Hands down, my favorite day in our Keys vacation was the day we went snorkeling. It was so neat to see the kids experience something so new and adventurous. I was a little worried about how they would do, but I was so happy to see them push themselves outside of their (and my own!) comfort zone to try something new.
We booked a snorkeling tour through John Pennekamp State Park. It was about $30 a person for a two and a half hour snorkeling tour and it was worth every penny. I made our reservation actually for the day before, but the weather was overcast and there was a “strong swimmer” advisory because of the waves at the reef. We weren’t so much worried about if the kids could swim in it (they are all pretty strong swimmers and would be wearing life jackets, too), but we didn’t think it sounded like it would be too much fun because not only was it predicted to be rough seas, but the visibility was supposed to be low, too. I called the park on the morning of our reservation and they very easily moved our reservation to the next day without a pause, which was really nice. The day that we ended up going out was beautiful. Flat seas and clear visibility to the reef. So, I was really glad we had made the call to wait a day.
We got to the park almost two hours before the tour left in order to claim our reserved spot. If you aren’t there that early, they give your spot away to walk-ups, so we wanted to be sure to get there in time. We rented snorkeling equipment for everyone except me and Bean because we had our own masks and snorkels, but when we actually got out on the water, both mine and Bean’s masks were not nearly as good as everyone else’s rented equipment. At only $4 a rental, I really wished we had rented for everyone. Luckily, our super awesome (and ONLY all-female captain and crew in the park) were really great and gave us two extras that they had stashed on the boat when mine and Bean’s masks started leaking.
(P.S. Gracie sat in her snorkel gear for an hour before we even got on the boat.)
Bean and Gracie were a little hesitant about snorkeling at first. The boat pulled up close to the reef, but they can’t get too close, so you have to swim a little ways to get out to the reef and fish. And you are swimming over sea grass, which means you can’t see what you are swimming over very well. Even I didn’t like that part. Bean and Chris pushed past any nerves and quickly made it out to the reef, but Gracie was out in the water for about 3 minutes before she was crying and begging to get back in the boat. I didn’t want her to be scared because that is the WORST feeling when you are scared of something and someone forces you to do it, so I didn’t argue with her at all. We just turned right around and climbed back up in the boat.
I told her we could sit there for as long as she wanted and assured her that I wouldn’t make her get back into the water if she didn’t want to. The worst thing you can do if psh Gracie into something. She will say no and then it is impossible to get her to change her mind. So, we just kind of chilled on the boat for about 15 minutes, watching everyone else snorkel about 100 yards away from us. We finally picked out Bean and Chris in the water and once Gracie saw Bean, she instantly said, “He’s not that far out there. Can we just go that far and not any further?”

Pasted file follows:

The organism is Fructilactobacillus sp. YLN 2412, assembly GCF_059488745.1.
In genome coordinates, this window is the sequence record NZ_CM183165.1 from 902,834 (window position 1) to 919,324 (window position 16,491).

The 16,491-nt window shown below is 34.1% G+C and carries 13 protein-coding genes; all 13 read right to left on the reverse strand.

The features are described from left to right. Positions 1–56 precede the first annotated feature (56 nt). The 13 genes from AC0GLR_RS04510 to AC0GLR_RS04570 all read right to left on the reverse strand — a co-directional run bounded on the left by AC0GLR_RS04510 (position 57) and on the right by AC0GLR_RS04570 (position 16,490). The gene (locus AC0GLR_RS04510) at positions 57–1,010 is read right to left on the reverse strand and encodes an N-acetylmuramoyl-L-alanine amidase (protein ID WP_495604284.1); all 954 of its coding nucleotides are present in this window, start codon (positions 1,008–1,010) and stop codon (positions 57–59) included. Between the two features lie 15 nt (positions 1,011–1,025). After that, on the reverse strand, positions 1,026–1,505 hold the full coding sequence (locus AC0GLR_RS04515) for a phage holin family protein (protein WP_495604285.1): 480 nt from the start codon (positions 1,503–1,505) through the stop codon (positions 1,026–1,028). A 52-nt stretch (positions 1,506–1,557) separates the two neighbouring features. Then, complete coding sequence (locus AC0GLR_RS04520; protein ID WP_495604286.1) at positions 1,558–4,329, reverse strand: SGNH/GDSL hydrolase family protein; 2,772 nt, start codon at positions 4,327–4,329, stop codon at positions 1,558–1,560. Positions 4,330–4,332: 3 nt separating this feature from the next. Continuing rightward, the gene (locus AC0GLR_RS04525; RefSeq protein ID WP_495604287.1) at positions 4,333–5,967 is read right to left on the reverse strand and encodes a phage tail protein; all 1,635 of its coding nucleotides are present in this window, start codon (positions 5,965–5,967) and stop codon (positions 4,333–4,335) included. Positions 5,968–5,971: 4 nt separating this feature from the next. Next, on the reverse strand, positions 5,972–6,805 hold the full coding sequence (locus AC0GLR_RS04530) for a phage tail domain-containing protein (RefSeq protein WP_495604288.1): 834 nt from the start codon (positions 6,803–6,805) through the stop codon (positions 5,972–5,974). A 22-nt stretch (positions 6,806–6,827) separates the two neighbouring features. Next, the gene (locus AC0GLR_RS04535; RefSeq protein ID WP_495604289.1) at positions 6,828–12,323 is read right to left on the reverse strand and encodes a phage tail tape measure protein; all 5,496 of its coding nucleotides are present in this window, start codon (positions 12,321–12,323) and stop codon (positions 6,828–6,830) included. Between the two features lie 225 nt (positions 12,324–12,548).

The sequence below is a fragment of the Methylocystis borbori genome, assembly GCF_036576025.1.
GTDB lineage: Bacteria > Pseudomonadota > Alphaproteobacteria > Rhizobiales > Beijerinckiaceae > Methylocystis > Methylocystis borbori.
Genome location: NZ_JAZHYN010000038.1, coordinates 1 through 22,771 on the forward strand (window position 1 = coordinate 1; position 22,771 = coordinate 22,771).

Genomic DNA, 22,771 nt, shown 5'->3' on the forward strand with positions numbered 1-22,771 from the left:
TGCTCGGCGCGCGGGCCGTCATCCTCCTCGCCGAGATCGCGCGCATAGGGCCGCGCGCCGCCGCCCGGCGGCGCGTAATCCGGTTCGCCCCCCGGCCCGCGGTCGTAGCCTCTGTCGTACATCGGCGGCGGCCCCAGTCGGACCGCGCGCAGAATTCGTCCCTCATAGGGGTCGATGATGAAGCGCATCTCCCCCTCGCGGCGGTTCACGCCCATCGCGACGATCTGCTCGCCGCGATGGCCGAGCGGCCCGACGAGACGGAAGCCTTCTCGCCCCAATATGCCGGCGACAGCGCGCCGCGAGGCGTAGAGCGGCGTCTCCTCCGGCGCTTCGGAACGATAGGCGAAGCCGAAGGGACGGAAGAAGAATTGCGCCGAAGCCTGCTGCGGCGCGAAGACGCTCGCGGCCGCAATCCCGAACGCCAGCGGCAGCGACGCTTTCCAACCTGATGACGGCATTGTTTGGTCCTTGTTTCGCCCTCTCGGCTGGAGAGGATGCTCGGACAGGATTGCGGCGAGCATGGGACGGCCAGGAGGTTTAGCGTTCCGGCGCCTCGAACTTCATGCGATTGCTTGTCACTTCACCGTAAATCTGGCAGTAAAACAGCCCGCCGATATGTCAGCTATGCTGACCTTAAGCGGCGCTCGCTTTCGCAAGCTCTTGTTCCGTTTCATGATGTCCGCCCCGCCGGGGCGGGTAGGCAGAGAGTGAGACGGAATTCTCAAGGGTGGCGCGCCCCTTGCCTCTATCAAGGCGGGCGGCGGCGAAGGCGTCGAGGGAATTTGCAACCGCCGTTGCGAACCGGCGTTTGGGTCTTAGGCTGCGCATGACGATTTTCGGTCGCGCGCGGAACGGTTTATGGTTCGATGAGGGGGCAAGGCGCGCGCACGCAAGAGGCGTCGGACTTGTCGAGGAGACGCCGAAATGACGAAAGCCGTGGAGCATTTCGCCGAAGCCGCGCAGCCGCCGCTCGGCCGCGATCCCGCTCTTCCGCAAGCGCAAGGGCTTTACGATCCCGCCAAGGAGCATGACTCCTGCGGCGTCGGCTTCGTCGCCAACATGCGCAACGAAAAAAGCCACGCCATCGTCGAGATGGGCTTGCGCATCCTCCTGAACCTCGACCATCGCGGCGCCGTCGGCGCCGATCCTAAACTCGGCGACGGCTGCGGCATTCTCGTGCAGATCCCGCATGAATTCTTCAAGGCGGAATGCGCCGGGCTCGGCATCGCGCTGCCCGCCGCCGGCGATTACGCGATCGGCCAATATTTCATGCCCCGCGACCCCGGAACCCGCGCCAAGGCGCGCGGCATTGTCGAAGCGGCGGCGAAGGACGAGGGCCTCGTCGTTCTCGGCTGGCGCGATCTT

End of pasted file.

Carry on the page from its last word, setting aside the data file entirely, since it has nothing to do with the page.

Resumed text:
I knew once she got out there, she’d be okay, but I went ahead and agreed to just going out a little ways. She bravely put her mask, snorkel, and fins back on and we jumped into the water to try again. She was still a little hesitant over the sea grass, but as soon as we got over the sand and started to get close to the reef, I could feel her immediately loosen up. I kept reminding her that whenever she wanted to go back to the boat, we could, but she stayed out in the water for the rest of the time and had a ball!
We spent the next hour snorkeling around the reef. Chris and I each took one of the kids with us and we swam holding their hands. Thankfully with the fins, we were able to keep up with each other most of the time and ended up spending most of our time snorkeling very close together as a group of four. It was a little difficult snorkeling with kids. For one thing, before they got the hang of it, neither of them wanted to put their faces in the water. They were trying to tread water while holding onto us, but it is really hard to tread water with fins on your feet. That also made it hard to hold them up, too, because Chris and I were also in fins. But once we got them to put their faces in the water and swim, instead of trying to talk and tread, it became easier for everyone.
We saw so much! The coral was beautiful and the fish were huge and so vibrant. We saw angel fish, rainbow fish, parrot fish, fire coral, barracuda, and even found a lobster up under a piece of brain coral. Some others reported seeing a giant string ray, but we didn’t see him. To be honest, I spent a lot of my time just watching the kids watching the reef. Their little faces were so excited as they pointed out things they saw or places they wanted to explore. I was so proud of them!
I’m not big on getting outside my own comfort zone. I’m not adventurous or a risk taker and so the idea of jumping off a boat in the middle of a coral reef even makes me take pause if I stop to think too much about it. But I was so proud of the kids for jumping in and trying something that scared them a little bit. It pushed all of us to try something new and we had a blast!
To read about Day One of our Florida Keys trip, click here.
To read about Day Two of our Florida Keys trip, click here.
To read my restaurant reviews for our Florida Keys trip, click here.